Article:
Directed Nanoparticle Motion on an Interfacial Free Energy Gradient
mediaposted on 02.02.2010, 00:00 by Robert Walder, Andrei Honciuc, Daniel K. Schwartz
Using total internal reflection fluorescence microscopy (TIRFM), we have observed the directed motion of 20 nm probe particles on specific regions of surfaces that exhibited strong gradients of hydrophobicity. Patterned surfaces were prepared by selective photodegradation (using a contact photomask) of a hydrophobically modifed fused silica surface. The lateral distribution of hydrophobicity was characterized in situ using the selective affinity of amphiphilic probes (i.e., hydrophobic interaction microscopy). Probe particles were observed to move unidirectionally from regions of lower to higher to hydrophobicity over distances of ∼1 μm when the hydrophobicity gradient was greater than d(cos θ)/dx = 0.05 ± 0.02 μm−1, where θ is the water contact angle on the bare surface. Only adsorption events were observed on energetically homogeneous surface regions.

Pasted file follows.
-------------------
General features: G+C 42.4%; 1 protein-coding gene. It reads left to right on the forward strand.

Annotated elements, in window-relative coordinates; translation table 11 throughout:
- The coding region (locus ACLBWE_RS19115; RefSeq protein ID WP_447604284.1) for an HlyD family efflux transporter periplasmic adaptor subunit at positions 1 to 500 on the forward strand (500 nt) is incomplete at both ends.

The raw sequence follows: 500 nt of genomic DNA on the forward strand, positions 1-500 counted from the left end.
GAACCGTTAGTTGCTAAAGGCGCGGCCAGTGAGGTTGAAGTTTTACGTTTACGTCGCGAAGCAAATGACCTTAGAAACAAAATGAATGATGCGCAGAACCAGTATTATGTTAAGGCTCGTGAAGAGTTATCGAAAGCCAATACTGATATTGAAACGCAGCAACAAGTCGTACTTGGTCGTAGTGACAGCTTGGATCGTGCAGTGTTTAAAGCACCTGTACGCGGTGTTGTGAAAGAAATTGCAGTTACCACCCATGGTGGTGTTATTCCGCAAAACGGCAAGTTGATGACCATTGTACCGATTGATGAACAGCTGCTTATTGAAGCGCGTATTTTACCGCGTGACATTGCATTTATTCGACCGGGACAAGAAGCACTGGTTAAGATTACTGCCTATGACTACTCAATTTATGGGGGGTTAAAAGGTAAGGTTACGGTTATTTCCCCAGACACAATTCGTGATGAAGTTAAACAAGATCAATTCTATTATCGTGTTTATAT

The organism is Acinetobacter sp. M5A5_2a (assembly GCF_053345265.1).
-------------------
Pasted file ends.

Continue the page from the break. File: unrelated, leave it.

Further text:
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water contact anglereflection fluorescence microscopyhydrophobicity gradientcontact photomasksilica surfaceProbe particlesNanoparticle MotionInterfacial Free Energy GradientUsing20 nm probe particleshydrophobically modifedmove unidirectionallyPatterned surfacessurface regionsinteraction microscopyadsorption eventsTIRFMamphiphilic probes